More than 15 million people in the U.K. have had their first dose of a coronavirus vaccine, in a move hailed as a “significant milestone” by Prime Minister Boris Johnson.
The U.K. government on Sunday evening confirmed that 15,062,189 people had now received a first dose of the jab, with Johnson saying the “extraordinary feat” had seen vaccines administered “into the arms of some of the most vulnerable people in the country.”
Ministers had aimed to offer a vaccine to everyone in the U.K.’s top four priority groups — equivalent to 15 million people — by February 15.
While the data does not show whether this pledge has been met across the four U.K. nations, Johnson said all four vulnerable cohorts in England had now received their first dose. Wales last week became the first U.K. nation to meet the aim.
Britain’s four initial priority groups include frontline staff in the National Health Service; care home residents and workers; those aged over 70; and people who are regarded as clinically extremely vulnerable. The NHS this weekend began inviting people aged 65-69 to get vaccinated.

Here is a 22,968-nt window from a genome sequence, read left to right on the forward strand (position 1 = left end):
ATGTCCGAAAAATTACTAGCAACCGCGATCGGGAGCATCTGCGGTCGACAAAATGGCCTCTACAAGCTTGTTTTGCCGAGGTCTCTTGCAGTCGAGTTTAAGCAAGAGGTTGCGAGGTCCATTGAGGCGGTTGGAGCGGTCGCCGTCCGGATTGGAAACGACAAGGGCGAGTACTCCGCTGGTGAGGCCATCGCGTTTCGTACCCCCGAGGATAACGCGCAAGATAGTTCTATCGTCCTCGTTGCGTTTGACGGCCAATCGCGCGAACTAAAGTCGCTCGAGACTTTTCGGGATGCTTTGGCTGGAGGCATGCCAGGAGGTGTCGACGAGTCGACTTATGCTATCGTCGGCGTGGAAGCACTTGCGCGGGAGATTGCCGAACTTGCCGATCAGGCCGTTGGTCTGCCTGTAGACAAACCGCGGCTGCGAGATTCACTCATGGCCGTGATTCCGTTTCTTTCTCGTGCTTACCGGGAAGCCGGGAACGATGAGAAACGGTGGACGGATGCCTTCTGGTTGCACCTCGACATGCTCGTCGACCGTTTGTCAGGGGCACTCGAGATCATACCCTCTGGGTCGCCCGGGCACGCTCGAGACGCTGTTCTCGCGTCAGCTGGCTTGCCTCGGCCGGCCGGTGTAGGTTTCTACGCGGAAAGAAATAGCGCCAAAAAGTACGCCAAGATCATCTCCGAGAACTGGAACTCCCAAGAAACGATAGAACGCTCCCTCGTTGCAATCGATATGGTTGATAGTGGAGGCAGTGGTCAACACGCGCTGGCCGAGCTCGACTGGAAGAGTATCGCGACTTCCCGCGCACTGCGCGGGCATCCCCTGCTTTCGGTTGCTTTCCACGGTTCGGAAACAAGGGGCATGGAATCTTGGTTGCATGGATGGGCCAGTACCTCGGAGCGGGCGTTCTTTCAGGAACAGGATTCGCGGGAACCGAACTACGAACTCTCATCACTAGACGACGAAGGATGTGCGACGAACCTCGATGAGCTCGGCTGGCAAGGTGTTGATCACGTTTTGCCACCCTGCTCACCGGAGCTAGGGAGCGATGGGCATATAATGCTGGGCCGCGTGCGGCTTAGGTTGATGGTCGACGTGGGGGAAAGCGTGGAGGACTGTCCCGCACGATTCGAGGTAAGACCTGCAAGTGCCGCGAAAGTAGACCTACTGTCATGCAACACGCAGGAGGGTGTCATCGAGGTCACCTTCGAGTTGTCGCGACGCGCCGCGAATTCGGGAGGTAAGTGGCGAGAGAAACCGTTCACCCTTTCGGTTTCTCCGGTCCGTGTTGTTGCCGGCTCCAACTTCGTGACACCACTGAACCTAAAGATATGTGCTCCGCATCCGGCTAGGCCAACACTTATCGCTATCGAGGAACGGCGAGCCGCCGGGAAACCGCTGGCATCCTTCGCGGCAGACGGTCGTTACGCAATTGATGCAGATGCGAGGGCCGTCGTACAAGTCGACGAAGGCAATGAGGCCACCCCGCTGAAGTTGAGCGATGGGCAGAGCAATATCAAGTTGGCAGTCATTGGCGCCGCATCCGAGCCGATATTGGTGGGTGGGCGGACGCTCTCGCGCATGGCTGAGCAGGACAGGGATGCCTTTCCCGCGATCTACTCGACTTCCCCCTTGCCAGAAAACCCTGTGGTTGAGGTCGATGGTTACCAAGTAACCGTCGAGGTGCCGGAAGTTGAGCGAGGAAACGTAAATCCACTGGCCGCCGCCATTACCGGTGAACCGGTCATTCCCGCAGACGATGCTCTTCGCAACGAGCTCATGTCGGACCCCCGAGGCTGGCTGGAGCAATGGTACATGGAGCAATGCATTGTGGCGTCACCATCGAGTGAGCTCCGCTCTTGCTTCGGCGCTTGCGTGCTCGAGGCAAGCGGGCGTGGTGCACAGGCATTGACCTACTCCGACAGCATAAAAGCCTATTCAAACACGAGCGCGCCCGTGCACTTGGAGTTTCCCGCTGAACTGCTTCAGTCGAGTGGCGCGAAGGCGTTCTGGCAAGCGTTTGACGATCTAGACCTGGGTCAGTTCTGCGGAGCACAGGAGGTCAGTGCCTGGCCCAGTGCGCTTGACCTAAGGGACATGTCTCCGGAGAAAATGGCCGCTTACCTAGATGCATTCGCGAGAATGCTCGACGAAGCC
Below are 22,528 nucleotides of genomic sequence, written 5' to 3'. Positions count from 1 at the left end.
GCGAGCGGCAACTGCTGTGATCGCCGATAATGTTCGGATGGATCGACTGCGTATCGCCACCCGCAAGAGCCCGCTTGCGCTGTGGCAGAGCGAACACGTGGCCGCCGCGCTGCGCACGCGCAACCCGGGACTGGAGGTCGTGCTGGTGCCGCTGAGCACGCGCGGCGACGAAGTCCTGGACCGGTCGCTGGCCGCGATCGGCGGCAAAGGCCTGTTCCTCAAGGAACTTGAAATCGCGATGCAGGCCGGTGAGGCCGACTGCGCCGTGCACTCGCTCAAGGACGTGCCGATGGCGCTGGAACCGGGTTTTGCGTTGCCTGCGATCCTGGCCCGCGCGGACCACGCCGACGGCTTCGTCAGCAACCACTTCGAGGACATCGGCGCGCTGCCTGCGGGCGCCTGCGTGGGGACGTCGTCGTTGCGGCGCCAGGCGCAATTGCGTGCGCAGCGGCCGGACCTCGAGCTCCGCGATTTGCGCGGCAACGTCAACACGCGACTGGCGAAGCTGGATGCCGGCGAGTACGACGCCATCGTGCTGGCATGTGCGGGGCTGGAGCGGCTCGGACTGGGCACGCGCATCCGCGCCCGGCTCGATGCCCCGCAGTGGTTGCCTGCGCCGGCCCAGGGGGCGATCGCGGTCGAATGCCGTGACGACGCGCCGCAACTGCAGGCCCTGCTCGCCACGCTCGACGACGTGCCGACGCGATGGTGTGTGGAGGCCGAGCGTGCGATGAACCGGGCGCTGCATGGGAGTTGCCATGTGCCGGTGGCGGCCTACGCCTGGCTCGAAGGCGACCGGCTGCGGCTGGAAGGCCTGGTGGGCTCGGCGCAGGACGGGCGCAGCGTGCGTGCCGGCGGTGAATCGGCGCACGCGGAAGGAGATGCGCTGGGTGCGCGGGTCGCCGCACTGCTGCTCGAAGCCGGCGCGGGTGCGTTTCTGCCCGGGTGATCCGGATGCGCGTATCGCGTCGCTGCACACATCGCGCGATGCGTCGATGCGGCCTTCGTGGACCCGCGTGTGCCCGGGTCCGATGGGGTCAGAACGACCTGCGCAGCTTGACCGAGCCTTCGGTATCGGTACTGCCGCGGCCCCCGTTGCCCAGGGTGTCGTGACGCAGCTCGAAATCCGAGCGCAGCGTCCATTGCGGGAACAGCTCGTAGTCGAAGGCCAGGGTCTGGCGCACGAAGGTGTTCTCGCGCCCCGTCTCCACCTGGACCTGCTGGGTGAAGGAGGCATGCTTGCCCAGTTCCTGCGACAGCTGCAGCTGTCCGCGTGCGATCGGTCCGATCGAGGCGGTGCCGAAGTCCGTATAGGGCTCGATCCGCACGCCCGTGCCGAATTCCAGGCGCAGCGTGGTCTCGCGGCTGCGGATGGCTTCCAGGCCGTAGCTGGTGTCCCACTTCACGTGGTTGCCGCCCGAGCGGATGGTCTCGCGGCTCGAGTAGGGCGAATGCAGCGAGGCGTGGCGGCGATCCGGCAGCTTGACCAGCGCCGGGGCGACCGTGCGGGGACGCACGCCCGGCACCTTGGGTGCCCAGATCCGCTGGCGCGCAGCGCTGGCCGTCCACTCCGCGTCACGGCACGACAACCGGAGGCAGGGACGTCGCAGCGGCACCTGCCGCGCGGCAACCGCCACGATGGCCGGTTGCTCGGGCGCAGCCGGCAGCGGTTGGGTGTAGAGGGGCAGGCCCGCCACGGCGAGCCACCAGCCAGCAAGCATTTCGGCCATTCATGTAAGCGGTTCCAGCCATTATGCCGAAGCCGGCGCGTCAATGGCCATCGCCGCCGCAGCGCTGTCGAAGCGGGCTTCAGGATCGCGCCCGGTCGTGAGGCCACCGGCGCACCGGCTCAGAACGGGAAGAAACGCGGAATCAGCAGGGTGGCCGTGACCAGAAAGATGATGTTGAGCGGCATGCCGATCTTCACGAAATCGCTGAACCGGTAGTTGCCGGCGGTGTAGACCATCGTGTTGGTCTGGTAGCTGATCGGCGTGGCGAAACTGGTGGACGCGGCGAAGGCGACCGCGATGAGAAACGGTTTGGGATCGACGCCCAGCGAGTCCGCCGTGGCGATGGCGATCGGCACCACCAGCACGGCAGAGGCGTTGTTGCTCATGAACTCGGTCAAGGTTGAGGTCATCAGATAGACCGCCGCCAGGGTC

Jonathan Ashworth, shadow health secretary for the opposition Labour Party, said ministers needed to “lock in the gains of vaccination” by boosting measures to curb the spread of the virus, including more generous financial support for those in self-isolation.
“We have already seen the virus mutate, it’s urgent more is done to reduce its spread while vaccination continues at pace,” he added.
The health service’s chief executive Simon Stevens said the milestone was a “remarkable shared achievement” and marked the “biggest and fastest in Europe — and in the health service’s history.”
The latest figures meanwhile show 537,715 people in the U.K. have received a second dose of a vaccine.